There is an ongoing crisis in addressing property issues in Afrin due to several main factors. Firstly, the property database before 2011 in Afrin exists only within Aleppo’s main cadastral affairs directorate. Second, many property documents left behind by the majority-Kurdish authorities’ land registry during their control of the area between 2012-2018 mostly related to unauthorised construction. Third, significant informal urban expansion has occurred recently, particularly after the opposition took control in 2021.
The Free Engineers Union, Ministry of Local Administration and Services and local councils have all dealt with the quake aftermath in SIG areas. Committees are formed in cooperation with these entities to inspect damaged buildings, assess their technical condition, and determine their needs. However, due to limited resources, local humanitarian organisations bore the burden of funding.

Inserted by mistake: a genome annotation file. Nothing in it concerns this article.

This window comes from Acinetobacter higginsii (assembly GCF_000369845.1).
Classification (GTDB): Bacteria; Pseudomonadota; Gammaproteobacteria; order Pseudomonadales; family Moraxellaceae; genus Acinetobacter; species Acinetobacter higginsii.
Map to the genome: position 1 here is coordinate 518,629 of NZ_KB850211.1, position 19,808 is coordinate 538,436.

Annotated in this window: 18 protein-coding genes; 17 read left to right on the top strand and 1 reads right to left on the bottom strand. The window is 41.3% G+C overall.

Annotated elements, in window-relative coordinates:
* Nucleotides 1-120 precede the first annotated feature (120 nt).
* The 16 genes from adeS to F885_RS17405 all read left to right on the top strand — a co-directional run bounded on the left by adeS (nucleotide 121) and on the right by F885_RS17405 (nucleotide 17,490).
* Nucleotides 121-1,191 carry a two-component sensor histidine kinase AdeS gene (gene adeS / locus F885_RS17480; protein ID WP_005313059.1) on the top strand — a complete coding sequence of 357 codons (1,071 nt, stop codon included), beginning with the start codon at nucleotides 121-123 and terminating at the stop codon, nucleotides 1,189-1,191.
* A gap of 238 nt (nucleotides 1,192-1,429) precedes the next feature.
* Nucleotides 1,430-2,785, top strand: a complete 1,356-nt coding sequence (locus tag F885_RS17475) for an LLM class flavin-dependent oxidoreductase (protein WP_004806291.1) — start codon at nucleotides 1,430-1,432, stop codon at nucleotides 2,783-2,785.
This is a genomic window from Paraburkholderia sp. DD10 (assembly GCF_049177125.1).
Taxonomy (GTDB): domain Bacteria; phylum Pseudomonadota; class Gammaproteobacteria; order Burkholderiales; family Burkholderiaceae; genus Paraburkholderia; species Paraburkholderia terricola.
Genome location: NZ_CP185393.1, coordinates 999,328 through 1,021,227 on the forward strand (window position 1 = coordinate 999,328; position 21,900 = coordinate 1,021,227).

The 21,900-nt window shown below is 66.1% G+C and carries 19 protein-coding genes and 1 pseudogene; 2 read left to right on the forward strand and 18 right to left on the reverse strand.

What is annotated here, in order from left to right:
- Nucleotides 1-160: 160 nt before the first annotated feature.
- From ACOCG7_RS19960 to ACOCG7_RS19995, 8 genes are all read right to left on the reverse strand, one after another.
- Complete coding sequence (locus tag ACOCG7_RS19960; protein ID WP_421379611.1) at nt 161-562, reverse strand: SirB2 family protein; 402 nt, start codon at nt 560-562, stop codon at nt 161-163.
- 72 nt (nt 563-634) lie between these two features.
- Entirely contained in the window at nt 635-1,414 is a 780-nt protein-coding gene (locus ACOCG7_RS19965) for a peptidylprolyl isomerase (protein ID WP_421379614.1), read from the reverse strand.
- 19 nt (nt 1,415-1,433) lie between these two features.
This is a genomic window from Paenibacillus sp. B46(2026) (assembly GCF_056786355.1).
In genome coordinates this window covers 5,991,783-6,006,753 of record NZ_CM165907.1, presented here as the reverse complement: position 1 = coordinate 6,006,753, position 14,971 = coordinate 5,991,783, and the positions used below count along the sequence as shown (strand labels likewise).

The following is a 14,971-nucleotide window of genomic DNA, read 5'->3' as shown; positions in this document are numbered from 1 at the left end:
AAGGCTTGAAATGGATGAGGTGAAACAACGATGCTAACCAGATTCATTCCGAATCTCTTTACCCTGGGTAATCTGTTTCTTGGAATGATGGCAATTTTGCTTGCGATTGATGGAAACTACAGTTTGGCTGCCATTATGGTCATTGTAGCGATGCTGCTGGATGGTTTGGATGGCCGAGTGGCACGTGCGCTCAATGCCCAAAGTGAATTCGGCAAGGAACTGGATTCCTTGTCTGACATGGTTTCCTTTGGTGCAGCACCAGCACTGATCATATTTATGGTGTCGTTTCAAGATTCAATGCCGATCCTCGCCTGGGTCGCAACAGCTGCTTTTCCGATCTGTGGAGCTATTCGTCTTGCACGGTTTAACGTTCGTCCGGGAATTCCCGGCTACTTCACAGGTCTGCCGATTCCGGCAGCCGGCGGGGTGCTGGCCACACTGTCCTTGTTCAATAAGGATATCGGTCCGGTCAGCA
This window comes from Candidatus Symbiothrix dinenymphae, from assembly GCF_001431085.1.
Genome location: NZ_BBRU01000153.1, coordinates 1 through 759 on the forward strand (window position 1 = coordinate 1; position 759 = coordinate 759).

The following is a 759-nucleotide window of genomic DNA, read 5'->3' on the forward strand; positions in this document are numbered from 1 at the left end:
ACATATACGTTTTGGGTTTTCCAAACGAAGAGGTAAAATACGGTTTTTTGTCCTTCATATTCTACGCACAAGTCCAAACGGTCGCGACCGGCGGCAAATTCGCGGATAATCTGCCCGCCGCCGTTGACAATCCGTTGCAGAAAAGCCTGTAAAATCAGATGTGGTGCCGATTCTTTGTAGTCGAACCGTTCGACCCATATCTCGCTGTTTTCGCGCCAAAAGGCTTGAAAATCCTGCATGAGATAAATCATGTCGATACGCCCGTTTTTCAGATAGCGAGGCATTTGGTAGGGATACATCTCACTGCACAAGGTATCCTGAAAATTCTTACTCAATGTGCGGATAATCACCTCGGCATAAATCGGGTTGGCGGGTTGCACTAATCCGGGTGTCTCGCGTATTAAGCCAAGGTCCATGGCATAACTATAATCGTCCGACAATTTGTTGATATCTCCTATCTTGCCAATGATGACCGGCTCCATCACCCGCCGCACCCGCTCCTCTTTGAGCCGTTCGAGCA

For example, on February 19, a memorandum of understanding was signed between the Engineers Union and Mercy Without Borders, an NGO established in 2012 and registered in Turkey. They launched a comprehensive survey project for facilities and buildings to assess earthquake damage in affected areas in northern Syria. Under this memorandum, the organisation provided the necessary equipment and logistical services for the assessment process and secured wages for the assessment teams in Azaz and Afrin.